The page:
I am about to try this with Word 2010 - I hope under the ribbon UI I can still do it!

    If you do this, remember that you have to make a template (dot) not a document, put it in a secure shared location with read-only permissions for users, and set the Word "workgroup templates" locatiion to that folder. In 2007 and 2010 also set the trust centre to trust that folder. Otherwise users will (a) edit it by mistake and (b) send the macros to their clients in the document, then find the document gets rejected due to containing macros.

    Ian.

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    Thank you for confirming that the Style and Paragraph formats are intricately connected. I think in Word2010, the priority is given to the Styles; even though these Styles are actually based on root Paragraph formatting. Yet a "Numbered List" does NOT have the same functionality as Styles (the double-A icon) labeled as "Heading 1, Heading 2", etc. These are the ones that are even more broke than prior Word versions. Due credit must still be given to Office/Word, as it provides many work-arounds to many encountered problems.
    Have you considered using the dreaded Acrobat for your 'form/template' design and entry requirements? AcroX is nice and secure now for collaborative environments.
    I am not certain if you are aware that the new Word now allows directly saving as a *.pdf ('Save As...' command, which now is complicated with the overdue 4-character extensions, such as the *.docx or *.docm).

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    Ian, pseudoid:

    One source of the apparent 'broken-ness' of outline numbering starting in Word 2007, is that the way styles and numbered lists get associated, was changed. Most Word 2003 and earlier users were familiar with creating outline numbered lists by modifying a style - for instance, going to Heading 1 and then drilling down to modify the style's numbering.

    The association between styles and outline numbered lists in Word 2007/2010 (now 'multilvel lists') didn't really change in any functional way; you just need to go to a different place to access the numbering elements. The following are pretty foolproof steps for setting up a stable multilevel list:

    • With your cursor in a paragraph that is an example of the style that you want to use for Level 1 of the list - for instance, Heading 1 - go to the Ribbon, in the paragraph group, click on the Multilevel List button, and then on 'Define New Multilevel List' (Note: despite the wording, you go here both to create new multilevel lists, as well as to modify existing ones.) This will make the 'Define New Multilevel List' dialog appear - which is virtually identical to the former outline numbering dialog.
    • If necessary, click on the 'More' button at the bottom left to see the entire dialog.
    • Step through each level and assign a style to each level, in the 'Link level to style:' dropdown.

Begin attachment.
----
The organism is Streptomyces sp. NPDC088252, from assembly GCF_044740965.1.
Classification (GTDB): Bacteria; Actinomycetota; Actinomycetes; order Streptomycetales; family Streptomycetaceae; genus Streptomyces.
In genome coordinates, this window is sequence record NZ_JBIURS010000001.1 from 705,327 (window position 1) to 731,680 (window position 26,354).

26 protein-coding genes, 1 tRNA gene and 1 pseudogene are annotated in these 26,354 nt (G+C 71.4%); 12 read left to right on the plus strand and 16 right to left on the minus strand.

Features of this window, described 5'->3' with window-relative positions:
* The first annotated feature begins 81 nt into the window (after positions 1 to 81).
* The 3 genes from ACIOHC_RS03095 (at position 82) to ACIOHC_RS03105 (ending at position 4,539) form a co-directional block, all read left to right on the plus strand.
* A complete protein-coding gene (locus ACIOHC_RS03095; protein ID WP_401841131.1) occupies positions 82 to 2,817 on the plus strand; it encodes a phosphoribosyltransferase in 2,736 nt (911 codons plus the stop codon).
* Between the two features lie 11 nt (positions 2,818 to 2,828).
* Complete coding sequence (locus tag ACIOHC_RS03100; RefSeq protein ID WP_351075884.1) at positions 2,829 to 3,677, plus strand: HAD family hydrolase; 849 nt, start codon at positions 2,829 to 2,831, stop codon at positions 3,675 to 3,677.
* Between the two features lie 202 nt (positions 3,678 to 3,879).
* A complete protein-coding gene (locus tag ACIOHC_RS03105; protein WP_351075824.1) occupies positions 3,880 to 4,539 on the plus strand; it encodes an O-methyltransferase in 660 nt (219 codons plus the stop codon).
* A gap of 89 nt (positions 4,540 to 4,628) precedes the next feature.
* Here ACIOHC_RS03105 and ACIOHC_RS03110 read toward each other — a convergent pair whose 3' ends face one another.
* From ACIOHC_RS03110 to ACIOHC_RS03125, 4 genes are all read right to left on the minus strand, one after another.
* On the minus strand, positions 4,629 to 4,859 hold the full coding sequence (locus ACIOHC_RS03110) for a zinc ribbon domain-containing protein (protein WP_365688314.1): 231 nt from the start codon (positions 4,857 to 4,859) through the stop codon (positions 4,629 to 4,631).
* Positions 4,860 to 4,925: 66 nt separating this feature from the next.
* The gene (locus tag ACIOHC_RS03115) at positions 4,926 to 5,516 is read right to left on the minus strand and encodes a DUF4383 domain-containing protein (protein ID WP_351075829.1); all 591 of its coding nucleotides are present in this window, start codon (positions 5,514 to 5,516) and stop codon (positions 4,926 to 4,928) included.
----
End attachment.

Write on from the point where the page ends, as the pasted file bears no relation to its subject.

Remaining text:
• Apply every level of the list here, and then click OK to exit the dialog.

    Notes:

    • If you ever need to modify an existing multilevel list (no matter which level of the list), always start with your cursor in a paragraph that has the Level 1 style applied, and then go to the Define New Multilevel List dialog and make the necessary changes.
    • If you need to have more than one multilevel list in a document or a template, you must associate each list with a completely different set of styles - so if Heading 1 - Heading 9 is used for one list, you'll need to create a second set of styles for the purpose of associating with a second multilevel list.
    • Your users should never need to use the List Gallery at all - if they need numbering, they apply the styles that have been associated with the numbering they need.
    • Whether in the user interface or via macros, the List Gallery shouldn't be relied on - just set up the lists as described above, and everything should stay sane and stable.

    Gary

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    Exactly Gary. Multilevel lists are fundamentally broken and only careful handling by someone who knows what they are doing can save them!

    There's a very good explanation of the pitfalls and how to avoid them on a blog somewhere, but I can't now find the bookmark.

    Ian

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    As creator of this thread I have solved my problem, and it is remarkably simple. Goto Word Options > Proofing > Autocorrect > Autoformat as you type > Select the 2nd option at the bottom of vthe box "Set left - and first indent with tabs and backspaces"
    Not only does this activate the tab option and shift tab move back up the list, but pressing Enter also moves back up the list.
    Mike

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    Quote Originally Posted by iansavell View Post
    Multilevel lists are fundamentally broken and only careful handling by someone who knows what they are doing can save them!

    There's a very good explanation of the pitfalls and how to avoid them on a blog somewhere, but I can't now find the bookmark.

    Ian
    Ian, I just posted a question in which (I think) the broken multi-level numbering is the root cause. And now that my user has messed it up, I'm pretty much SOL unless I start over. Oh, Microsoft, thank you so much for Word 2007.

    If you find that blog, please post it or PM me the link!

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    A good place to start learning about outline list numbering is http://www.shaunakelly.com/word/numb...g20072010.html

    Personally, I always use macros to set, control and modify list numbering. This requires a template to house the macros but the results are very stable and predictable and problems are resolved instantly at the click of a button.
    Andrew Lockton, Chrysalis Design, Melbourne Australia